Blair's bad bet

July 16, 2004|By Daniel Collings

IT'S THE PERFECT photo. Sitting at President Bush's right hand, British Prime Minister Tony Blair grasped the president's hand firmly and looked at him with a forceful, closed-mouth smile, expressing in one gesture the resolve and unfailing support for which Mr. Blair is now famous.

Taken at the recent NATO summit in Turkey, the photo captured the moment June 28 that the two leaders learned of the successful transfer of sovereignty to Iraq. Little wonder, given Mr. Blair's U.S. popularity, that the image took pride of place on the Bush-Cheney 2004 Web site. Mr. Bush the international statesman, Mr. Blair his loyal ally.

Yet on the other side of the Atlantic, people have a different take. According to a June poll, 62 percent of British citizens dismiss Mr. Blair as Mr. Bush's "poodle" - every bit as demeaning as it sounds.

But if his relationship with Mr. Bush is so unpopular at home, what explains Mr. Blair's commitment? Shared history, culture and emotional ties provide insufficient reason. Has the Anglo-American "special relationship" entered a new era of closeness, or is the Blair-Bush love-fest a one-time thing?

Elaborate spin and carefully managed smiles aside, Mr. Bush and Mr. Blair are not close friends. Mr. Blair admitted as much to Financial Times journalist Philip Stephens: "If people say to me do I get on with George Bush, the simple answer is, `I do.' I can't really be bothered saying to people, `I don't,' just because it offends people's sensibilities."

The principal reason that Mr. Blair became close to Mr. Bush was that he was absolutely determined to become close - not because he shared the president's views, but because he wanted influence. By pledging total support for the United States, especially after 9/11, Mr. Blair believed he could become Mr. Bush's indispensable ally. Public support was the price he had to pay for private influence. This became Mr. Blair's mantra.

When it came to Iraq, however, Mr. Blair's strategy began to look misguided. Like Mr. Bush, Mr. Blair genuinely believed in the need to confront Saddam Hussein, convinced by the threat from his alleged possession of weapons of mass destruction and outraged by his human rights abuses.

But Mr. Blair disagreed with Mr. Bush over exactly how to deal with the Iraqi dictator. Of course, admitting as much in public would violate the sacred mantra. So instead, Mr. Blair backed the president to the hilt, hoping for influence behind the scenes.

Having Mr. Blair on his side over Iraq was something Mr. Bush wanted, not least to bolster his credibility. But through an unquestioning belief in the public-support-for-private-influence mantra, Mr. Blair threw away this advantage. Mr. Blair's repeated expressions of support led Mr. Bush to believe that Britain would be with the United States come what may.

Mr. Blair did have goals of his own. He wanted Mr. Bush to work through the United Nations from start to finish, build a genuine international coalition and engage seriously in the Middle East peace process. He raised these with the president repeatedly but never suggested that British support depended on them being addressed. As Deputy Secretary of State Richard Armitage warned a British official two years ago, "The problem with your `yes, but' is that it is too easy to hear the `yes' and forget the `but.'"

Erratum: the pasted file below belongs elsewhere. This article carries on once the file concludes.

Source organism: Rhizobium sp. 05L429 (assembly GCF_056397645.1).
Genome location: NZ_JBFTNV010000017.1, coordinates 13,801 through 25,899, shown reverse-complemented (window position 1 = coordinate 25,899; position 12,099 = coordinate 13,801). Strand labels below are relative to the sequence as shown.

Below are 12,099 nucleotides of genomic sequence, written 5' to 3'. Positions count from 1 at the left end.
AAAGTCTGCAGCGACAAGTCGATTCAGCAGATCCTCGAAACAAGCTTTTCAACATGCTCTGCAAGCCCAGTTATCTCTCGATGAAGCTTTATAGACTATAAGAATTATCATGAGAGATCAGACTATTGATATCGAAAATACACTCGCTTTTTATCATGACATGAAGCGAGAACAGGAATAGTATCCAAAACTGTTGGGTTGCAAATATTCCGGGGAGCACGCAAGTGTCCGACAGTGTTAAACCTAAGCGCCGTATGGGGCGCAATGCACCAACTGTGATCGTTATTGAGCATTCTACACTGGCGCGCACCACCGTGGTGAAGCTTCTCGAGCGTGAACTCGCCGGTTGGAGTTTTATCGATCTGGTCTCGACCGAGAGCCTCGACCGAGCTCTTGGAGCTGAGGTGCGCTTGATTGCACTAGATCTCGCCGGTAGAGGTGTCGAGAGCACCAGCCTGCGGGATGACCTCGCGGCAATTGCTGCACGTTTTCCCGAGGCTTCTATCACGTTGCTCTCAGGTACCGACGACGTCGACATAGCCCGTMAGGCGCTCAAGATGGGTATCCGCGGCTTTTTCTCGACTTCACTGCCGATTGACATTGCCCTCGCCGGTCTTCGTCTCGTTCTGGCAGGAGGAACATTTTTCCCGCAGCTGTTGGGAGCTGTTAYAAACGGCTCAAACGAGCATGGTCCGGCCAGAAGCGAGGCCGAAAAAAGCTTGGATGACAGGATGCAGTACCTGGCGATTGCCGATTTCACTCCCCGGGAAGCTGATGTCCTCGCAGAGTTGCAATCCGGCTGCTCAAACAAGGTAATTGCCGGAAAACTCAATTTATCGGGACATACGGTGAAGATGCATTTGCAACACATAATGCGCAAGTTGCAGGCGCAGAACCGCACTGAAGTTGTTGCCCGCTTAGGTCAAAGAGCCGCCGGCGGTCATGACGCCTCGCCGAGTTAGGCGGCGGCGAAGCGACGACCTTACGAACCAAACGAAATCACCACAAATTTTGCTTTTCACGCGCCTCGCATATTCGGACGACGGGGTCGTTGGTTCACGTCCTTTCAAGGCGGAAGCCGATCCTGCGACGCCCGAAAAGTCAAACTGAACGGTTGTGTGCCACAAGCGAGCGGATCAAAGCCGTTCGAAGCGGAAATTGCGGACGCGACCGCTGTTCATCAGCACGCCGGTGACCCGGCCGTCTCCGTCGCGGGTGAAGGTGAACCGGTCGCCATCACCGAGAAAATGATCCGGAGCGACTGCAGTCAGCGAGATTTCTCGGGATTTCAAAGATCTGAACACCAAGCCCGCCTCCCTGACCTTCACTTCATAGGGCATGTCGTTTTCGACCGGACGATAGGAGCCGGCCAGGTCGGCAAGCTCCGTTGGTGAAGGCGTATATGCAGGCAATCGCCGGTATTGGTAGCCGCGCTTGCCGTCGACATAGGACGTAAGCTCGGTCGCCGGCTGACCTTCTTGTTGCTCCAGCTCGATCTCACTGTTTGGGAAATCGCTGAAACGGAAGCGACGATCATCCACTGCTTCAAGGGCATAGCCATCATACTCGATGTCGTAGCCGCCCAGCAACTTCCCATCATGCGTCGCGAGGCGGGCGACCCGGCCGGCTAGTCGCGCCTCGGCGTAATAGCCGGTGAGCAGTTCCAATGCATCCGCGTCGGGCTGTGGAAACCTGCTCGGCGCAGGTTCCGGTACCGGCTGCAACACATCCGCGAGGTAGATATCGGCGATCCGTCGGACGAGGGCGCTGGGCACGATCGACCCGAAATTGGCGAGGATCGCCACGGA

In the end, what did Mr. Blair's support earn him? Principally, an assurance that Mr. Bush would exhaust the U.N. process before resorting to war. This sounded promising to British ears, but Mr. Bush's half-hearted effort to secure a second resolution left many bitterly disappointed, as did his refusal to allow the United Nations a major role in Iraqi reconstruction.

In March 2003, Mr. Bush announced that he would publish the road map for the Israeli-Palestinian peace process. Spun as a major concession by Mr. Blair's supporters, Mr. Bush's failure to stay engaged in the process diminished its value.

Mr. Blair's inability to have a major impact on Mr. Bush over Iraq was not compensated for elsewhere. His failure to persuade the president to exempt Britain from tariffs imposed on foreign steel in March 2002 was humiliating, and despite repeated efforts, Mr. Blair has still not persuaded Mr. Bush to allow the remaining four British nationals held at Guantanamo Bay to be tried in British courts.

Historically, the special relationship has ensured close cooperation between the two countries. The novelty of Mr. Blair's approach was to bind himself closer to the American president than virtually any of his predecessors, minimizing his criticism of Mr. Bush even when their views differed dramatically.

The next British prime minister will be forced to conclude that this strategy did not deliver the influence Mr. Blair craved. Mr. Bush should make the most of his photo opportunities while he can. The extent of Mr. Blair's support for Mr. Bush is likely to prove a blip in the special relationship rather than a new norm.

Daniel Collings was associate author of Blair, Anthony Seldon's biography of Tony Blair.

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